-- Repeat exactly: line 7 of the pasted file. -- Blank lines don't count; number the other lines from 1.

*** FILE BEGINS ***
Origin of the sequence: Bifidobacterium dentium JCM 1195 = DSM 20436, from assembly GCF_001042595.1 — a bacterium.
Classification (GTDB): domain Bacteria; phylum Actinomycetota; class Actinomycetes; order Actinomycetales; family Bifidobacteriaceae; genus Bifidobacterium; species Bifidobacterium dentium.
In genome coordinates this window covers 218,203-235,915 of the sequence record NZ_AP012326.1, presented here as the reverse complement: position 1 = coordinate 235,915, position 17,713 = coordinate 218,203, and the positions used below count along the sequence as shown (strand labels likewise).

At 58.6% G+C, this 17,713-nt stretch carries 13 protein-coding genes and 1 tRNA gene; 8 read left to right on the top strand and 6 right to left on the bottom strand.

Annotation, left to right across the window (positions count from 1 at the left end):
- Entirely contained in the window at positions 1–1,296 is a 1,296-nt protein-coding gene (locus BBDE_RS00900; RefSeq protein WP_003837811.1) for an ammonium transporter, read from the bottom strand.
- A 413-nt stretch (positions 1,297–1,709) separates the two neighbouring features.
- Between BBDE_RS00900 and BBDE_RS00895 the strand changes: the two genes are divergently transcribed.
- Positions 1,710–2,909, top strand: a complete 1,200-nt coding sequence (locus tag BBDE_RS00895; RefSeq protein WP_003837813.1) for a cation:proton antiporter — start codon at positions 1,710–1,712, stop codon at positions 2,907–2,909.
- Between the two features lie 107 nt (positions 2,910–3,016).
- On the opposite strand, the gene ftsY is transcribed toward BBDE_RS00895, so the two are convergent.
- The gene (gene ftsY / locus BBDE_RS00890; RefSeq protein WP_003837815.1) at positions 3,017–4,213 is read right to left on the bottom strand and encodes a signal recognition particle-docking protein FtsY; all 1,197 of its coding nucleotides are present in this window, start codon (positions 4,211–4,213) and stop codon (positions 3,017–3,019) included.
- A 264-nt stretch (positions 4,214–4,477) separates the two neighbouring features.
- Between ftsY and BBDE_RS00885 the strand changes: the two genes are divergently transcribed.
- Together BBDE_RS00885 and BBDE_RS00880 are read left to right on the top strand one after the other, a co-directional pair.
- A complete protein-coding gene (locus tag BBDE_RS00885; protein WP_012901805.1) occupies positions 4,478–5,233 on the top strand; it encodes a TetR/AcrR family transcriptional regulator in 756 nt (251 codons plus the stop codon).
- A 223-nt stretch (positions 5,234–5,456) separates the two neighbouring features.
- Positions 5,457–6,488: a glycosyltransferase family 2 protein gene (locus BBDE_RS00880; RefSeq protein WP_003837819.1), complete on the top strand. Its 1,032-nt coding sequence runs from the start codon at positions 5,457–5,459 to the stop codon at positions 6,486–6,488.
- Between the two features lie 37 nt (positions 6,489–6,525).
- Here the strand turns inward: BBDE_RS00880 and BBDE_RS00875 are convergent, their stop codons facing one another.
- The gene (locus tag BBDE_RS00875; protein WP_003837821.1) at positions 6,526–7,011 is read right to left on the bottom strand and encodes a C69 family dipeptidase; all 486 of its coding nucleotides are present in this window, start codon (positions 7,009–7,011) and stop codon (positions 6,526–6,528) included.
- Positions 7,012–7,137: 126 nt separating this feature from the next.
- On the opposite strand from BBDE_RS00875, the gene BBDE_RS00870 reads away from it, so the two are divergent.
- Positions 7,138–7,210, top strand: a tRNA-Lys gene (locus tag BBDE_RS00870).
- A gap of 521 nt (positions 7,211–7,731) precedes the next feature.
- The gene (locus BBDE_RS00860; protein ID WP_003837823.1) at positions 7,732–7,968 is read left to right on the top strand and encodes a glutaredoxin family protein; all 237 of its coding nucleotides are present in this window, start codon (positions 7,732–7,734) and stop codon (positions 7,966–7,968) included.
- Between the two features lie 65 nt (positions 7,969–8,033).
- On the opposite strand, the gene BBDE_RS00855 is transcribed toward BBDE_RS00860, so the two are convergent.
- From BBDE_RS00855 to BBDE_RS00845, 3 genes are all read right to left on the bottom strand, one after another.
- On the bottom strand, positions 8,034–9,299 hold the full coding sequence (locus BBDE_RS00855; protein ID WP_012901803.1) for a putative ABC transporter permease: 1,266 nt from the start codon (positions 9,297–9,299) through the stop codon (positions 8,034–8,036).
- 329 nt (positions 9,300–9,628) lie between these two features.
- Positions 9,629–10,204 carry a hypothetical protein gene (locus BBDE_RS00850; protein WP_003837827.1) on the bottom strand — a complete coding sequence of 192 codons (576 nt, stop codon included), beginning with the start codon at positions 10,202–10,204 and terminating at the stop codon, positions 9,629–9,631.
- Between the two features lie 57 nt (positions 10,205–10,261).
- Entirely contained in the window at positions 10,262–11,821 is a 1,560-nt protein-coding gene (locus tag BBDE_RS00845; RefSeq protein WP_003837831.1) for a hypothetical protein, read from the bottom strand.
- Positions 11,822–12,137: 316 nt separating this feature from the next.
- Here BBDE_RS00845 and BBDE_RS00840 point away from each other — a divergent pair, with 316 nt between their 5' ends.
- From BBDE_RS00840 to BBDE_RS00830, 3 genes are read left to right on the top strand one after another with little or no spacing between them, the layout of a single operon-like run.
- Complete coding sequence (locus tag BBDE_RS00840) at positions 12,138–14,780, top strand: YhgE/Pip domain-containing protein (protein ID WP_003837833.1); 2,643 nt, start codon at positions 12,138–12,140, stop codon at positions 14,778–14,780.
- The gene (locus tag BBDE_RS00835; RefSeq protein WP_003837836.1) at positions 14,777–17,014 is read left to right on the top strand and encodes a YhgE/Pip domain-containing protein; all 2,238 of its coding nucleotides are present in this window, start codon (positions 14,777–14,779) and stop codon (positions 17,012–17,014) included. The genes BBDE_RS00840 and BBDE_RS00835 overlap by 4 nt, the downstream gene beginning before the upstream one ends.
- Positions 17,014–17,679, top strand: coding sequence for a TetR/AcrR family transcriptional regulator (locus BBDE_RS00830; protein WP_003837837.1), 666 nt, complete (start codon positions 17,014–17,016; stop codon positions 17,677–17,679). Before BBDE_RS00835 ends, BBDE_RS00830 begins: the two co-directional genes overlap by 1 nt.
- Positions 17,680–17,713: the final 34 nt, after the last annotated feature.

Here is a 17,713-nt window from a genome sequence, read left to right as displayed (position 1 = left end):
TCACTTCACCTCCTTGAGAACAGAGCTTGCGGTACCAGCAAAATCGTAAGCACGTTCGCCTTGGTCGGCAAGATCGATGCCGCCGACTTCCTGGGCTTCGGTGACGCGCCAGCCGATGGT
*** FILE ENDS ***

- A 413-nt stretch (positions 1,297–1,709) separates the two neighbouring features.